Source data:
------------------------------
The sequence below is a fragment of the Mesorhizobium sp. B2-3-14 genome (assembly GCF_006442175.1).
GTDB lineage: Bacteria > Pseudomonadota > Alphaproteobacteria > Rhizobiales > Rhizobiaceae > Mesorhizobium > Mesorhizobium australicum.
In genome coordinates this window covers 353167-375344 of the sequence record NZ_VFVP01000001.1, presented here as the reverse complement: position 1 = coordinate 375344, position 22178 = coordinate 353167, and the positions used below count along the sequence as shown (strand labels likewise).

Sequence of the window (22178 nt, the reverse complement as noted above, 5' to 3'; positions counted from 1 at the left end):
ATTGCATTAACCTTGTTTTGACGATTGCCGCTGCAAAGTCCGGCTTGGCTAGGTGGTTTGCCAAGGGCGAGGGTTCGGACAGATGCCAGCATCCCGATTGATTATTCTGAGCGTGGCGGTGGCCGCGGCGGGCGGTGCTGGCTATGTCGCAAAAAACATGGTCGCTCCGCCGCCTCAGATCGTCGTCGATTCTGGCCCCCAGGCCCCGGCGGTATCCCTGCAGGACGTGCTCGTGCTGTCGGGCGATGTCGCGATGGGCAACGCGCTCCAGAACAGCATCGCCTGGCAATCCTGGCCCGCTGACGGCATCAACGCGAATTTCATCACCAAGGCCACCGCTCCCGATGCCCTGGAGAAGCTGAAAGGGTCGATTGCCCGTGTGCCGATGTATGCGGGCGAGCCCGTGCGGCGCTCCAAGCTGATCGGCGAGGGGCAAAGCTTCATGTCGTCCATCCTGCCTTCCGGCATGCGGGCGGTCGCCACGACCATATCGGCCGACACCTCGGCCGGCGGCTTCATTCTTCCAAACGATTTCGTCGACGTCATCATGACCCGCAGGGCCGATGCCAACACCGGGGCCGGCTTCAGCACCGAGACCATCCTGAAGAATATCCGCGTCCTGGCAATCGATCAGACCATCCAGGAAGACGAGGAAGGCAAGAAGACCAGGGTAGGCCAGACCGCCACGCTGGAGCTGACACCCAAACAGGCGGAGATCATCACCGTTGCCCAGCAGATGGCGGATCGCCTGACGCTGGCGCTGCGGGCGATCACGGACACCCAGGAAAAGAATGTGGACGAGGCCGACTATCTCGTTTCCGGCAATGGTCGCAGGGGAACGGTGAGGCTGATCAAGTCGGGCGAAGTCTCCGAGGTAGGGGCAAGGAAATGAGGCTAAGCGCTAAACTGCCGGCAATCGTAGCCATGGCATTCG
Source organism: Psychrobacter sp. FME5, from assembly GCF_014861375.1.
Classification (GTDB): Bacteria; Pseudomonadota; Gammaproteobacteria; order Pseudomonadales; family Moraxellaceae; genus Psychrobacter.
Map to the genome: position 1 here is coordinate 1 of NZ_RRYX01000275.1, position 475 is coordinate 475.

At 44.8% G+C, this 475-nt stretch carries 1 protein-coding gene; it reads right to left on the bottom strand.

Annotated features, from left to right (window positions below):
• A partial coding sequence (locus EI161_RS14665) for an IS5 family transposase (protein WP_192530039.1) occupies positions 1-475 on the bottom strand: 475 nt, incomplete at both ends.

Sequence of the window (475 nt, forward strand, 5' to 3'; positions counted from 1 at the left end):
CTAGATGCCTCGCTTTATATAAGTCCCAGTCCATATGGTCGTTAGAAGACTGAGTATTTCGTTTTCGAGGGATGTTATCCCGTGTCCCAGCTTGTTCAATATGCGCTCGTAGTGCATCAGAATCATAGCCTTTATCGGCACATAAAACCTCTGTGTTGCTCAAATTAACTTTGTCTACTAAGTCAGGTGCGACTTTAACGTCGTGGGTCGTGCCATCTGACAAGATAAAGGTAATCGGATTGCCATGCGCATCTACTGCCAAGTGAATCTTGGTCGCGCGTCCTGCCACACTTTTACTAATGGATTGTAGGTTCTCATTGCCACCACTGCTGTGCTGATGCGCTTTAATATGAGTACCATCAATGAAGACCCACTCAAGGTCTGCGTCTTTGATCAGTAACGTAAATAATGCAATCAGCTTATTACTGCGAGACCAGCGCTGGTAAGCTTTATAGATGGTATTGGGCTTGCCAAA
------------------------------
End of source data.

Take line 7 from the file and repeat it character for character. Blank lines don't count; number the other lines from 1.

Classification (GTDB): Bacteria; Pseudomonadota; Gammaproteobacteria; order Pseudomonadales; family Moraxellaceae; genus Psychrobacter.